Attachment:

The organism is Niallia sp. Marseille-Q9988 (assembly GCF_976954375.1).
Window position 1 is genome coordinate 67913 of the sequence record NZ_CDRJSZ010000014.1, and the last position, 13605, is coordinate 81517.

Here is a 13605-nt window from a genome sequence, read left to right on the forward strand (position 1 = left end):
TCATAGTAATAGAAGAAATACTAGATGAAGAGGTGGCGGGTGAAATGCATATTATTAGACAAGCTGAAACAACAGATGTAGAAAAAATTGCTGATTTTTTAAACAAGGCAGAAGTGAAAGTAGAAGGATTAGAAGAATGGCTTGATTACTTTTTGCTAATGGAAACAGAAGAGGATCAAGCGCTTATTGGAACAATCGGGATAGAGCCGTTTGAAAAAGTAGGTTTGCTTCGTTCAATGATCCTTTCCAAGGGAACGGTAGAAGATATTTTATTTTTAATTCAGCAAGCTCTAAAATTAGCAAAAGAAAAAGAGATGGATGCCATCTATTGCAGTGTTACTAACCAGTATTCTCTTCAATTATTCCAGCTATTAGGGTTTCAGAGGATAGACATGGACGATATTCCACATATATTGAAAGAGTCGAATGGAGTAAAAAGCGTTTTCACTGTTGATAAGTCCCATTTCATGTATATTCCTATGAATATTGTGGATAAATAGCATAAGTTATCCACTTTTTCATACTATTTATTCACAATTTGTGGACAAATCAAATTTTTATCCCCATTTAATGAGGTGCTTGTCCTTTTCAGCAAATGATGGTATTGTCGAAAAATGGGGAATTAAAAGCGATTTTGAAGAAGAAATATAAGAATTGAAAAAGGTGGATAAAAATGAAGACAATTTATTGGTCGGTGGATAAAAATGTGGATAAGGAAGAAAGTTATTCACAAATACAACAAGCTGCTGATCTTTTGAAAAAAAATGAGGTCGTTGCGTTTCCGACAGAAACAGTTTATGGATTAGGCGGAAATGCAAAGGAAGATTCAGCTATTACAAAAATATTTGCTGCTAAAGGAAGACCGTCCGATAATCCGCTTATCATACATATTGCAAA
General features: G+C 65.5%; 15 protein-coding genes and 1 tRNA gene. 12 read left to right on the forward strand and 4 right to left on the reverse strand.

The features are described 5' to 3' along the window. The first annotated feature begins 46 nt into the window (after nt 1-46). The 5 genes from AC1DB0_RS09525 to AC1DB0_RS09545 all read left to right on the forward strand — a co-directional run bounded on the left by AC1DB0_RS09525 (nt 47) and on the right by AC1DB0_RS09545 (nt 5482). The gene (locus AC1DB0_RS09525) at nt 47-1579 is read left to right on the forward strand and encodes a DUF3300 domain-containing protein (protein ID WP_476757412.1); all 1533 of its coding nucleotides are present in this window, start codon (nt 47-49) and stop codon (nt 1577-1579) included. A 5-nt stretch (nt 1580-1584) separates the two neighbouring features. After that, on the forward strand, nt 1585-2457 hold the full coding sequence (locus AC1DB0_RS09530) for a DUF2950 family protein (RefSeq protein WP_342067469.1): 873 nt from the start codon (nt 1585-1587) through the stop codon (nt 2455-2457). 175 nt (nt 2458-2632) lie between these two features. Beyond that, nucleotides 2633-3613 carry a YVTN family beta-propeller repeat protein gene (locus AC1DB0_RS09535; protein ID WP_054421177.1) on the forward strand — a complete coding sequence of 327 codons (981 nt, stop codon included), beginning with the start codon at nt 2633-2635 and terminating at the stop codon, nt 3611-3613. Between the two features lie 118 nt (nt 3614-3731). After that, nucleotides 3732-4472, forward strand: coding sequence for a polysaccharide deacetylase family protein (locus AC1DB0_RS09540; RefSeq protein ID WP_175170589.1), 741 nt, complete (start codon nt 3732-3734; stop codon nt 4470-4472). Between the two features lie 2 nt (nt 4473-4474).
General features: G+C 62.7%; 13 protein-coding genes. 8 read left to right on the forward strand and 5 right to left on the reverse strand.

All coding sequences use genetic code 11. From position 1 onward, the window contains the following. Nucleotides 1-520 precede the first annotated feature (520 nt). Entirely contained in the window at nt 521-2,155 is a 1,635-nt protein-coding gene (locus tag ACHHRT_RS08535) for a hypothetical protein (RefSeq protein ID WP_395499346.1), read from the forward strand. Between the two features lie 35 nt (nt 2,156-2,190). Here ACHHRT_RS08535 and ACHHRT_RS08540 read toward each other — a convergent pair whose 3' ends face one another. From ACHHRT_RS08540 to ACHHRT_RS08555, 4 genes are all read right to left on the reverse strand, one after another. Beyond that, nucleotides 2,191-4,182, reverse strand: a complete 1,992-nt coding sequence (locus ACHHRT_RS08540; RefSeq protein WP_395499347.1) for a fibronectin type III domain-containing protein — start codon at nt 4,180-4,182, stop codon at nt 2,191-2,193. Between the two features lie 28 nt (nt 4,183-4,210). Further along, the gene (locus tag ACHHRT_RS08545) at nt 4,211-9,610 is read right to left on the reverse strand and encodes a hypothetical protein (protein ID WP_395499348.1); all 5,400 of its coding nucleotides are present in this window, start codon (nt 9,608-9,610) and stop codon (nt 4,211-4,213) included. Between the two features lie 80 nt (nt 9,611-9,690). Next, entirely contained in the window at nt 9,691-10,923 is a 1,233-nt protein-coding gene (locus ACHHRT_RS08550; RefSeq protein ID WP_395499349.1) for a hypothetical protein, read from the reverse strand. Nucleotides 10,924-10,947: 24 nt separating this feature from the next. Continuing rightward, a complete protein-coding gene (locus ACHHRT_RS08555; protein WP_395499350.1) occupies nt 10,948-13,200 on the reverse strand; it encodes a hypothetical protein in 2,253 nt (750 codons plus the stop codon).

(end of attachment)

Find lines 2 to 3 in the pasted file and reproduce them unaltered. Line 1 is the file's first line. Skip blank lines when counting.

Window position 1 is genome coordinate 67913 of the sequence record NZ_CDRJSZ010000014.1, and the last position, 13605, is coordinate 81517.

Here is a 13605-nt window from a genome sequence, read left to right on the forward strand (position 1 = left end):